Seeing that Nenê was getting the hang of basketball, Meneghelli began having him play on the jeep-goal while he was driving. “He would park and then drive,” Nenê recalls, “and then I’d have to get the rebounds.” This made Nenê probably the only player in the history of the NBA that learned to rebound on a basket that could be measured not only in feet but in miles per hour.

The NBA was not on regular TV in Brazil, and since the Hilarios did not have cable, Nenê had to go to the homes of friends who had “better conditions” than his own to catch NBA action. He did not get many games or many players, so when his friends would ask him if he knew about this player or that player, or if he had seen this move or that move, he would say “Yeah, yeah, he’s great,” or, “I love that move,” and pretend that he knew what they were talking about, just so he could fit in.

Soon after turning 17, Baby Boy began his journey, leaving Sao Carlos and moving to the soul of the country, Rio De Janeiro, to play for the Vasco de Gama basketball club. He had been playing basketball for only five years. Standing nearly 6-9, at a solid 230 pounds, with a 7-5 wingspan and a bodyfat ratio just under 7 percent, Baby boy was now a man, with arms as broad and wide as the enormous Jesus statue that stands watch over Rio, arms stretched to the heavens.

Nenê finished his rookie year averaging only 7.9 points and 5.9 rebounds per game, though Vasco won the Brazilian championship. Nenê earned a spot with the Brazilian National Team, and the 18-year-old played with Brazil in the South American championships and made the All-Star team. When the 2001 Goodwill Games game around, he earned a trip to Australia. Even better, he got to wear his lucky number 13 (he was born on September 13).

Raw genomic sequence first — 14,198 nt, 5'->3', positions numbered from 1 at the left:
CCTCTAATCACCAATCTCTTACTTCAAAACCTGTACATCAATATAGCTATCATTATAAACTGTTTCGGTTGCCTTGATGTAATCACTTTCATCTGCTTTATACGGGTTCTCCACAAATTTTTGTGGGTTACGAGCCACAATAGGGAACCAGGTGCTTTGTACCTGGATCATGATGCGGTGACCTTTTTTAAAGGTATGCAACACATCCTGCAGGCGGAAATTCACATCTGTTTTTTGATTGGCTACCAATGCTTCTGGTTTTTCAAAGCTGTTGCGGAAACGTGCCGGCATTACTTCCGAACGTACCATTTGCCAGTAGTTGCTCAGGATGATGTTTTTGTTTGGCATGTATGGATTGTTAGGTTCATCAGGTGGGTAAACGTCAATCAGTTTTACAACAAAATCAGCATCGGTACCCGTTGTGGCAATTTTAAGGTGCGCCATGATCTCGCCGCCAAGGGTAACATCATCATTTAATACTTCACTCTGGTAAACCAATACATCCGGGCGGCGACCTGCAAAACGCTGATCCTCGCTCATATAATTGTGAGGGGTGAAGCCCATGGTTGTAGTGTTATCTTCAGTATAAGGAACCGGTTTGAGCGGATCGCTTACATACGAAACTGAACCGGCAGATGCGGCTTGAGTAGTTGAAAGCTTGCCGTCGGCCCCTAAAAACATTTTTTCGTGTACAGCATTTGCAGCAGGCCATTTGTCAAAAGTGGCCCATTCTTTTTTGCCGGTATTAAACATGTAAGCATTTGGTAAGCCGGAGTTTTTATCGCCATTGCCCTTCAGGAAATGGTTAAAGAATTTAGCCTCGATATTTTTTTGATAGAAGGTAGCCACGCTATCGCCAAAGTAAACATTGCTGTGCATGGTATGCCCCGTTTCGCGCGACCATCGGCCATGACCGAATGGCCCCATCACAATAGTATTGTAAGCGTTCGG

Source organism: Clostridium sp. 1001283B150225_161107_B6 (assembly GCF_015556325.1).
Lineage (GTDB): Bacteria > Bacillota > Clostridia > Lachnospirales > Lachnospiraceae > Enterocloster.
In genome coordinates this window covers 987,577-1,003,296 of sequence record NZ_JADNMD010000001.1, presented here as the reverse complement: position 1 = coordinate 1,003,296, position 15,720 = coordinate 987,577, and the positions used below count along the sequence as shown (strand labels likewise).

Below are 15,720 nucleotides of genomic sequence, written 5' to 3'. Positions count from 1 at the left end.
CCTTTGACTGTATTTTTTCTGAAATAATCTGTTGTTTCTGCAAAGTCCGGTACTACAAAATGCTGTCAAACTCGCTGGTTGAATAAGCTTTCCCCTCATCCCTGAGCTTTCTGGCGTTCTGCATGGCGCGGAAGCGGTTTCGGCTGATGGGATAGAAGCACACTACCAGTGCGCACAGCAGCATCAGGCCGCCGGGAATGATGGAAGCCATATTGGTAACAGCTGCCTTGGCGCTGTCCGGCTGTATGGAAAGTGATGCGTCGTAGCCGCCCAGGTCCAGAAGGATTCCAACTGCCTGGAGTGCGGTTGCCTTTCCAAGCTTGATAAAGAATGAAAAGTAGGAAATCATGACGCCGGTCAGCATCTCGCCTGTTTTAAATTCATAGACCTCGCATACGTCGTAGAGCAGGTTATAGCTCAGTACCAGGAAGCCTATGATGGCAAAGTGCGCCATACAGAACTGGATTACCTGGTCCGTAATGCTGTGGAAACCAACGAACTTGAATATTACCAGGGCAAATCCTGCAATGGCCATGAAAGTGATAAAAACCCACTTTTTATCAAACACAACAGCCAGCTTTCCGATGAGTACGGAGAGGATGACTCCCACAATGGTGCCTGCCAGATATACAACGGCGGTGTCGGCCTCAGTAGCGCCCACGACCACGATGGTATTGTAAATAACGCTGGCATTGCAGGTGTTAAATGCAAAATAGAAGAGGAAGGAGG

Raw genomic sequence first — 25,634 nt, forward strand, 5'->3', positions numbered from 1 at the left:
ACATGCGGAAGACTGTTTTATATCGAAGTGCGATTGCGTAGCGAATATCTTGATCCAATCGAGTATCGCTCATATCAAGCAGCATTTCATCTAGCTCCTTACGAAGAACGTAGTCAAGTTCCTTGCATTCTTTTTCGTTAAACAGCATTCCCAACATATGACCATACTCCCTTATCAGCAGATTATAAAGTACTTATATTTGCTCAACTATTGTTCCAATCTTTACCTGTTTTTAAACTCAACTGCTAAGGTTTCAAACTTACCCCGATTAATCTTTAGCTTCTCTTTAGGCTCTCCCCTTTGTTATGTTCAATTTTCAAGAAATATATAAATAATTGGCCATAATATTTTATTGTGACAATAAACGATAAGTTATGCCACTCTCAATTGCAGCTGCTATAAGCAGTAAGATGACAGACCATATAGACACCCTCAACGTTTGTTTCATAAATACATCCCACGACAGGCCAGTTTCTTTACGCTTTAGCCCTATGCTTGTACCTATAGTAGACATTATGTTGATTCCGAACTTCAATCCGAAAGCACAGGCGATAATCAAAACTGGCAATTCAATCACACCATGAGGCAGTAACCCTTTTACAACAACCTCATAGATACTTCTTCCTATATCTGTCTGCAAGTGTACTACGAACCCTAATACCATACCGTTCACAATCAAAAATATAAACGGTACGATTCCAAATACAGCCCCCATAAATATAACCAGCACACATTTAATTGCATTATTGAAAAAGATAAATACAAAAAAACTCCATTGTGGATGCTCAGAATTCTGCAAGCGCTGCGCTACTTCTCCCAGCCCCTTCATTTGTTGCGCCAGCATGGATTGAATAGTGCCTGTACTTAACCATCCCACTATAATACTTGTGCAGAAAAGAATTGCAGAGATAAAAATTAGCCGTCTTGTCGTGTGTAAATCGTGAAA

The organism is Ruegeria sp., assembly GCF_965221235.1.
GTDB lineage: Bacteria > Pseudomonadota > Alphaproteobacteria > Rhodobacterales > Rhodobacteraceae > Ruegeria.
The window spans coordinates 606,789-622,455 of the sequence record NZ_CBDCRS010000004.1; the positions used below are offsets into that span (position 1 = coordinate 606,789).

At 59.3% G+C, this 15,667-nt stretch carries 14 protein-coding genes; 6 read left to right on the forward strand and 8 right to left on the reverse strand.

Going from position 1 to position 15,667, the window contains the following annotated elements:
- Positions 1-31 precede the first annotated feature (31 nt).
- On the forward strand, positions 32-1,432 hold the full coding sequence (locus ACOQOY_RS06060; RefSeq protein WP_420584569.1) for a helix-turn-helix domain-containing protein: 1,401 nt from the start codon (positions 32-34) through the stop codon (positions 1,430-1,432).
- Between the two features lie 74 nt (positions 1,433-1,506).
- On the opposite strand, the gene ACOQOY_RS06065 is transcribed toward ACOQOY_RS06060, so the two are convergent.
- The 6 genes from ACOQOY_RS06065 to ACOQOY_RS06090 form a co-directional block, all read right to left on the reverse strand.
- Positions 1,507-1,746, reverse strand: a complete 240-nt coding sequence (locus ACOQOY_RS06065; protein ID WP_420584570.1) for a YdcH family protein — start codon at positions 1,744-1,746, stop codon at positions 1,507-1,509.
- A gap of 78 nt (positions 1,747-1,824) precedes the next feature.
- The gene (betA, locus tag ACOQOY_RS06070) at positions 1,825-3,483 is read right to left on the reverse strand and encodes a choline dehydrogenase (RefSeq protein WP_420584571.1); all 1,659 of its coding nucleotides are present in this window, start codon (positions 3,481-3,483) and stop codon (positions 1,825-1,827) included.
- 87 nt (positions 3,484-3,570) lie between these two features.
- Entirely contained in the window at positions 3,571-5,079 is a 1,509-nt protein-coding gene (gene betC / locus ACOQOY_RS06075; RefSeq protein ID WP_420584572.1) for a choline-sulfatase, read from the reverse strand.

The team to beat in Australia was from the big bad United States, starring names he sort knew, like Jermaine O’Neal, Kenyon Martin and Baron Davis. Nenê picked the right time to shine. With America’s hoops heads watching Brazil play the U.S.A., Nenê blocked O’Neal three straight times on one play, and he also swatted shots from Miller and Wally Szczerbiak. O’Neal would later say that Nenê looked like he was “on a trampoline.”

Although the U.S. ended up winning in overtime, Nenê scored eight points and snagged seven boards to go with his five blocks, even though he played just 18 minutes due to foul trouble.

Back in Brazil, his salary of just over $1,000 a month was not ridiculously low. The problem was that Vasco de Gama, like many businesses in Brazil’s constantly struggling economy, was having trouble writing checks on time. Nenê had been in touch with a talent scout named Joe Santos, who lived in Brazil. Santos had been talking to an agent in Cleveland named Michael Coyne, who came down and watched the big kid play. They saw what the world would soon see.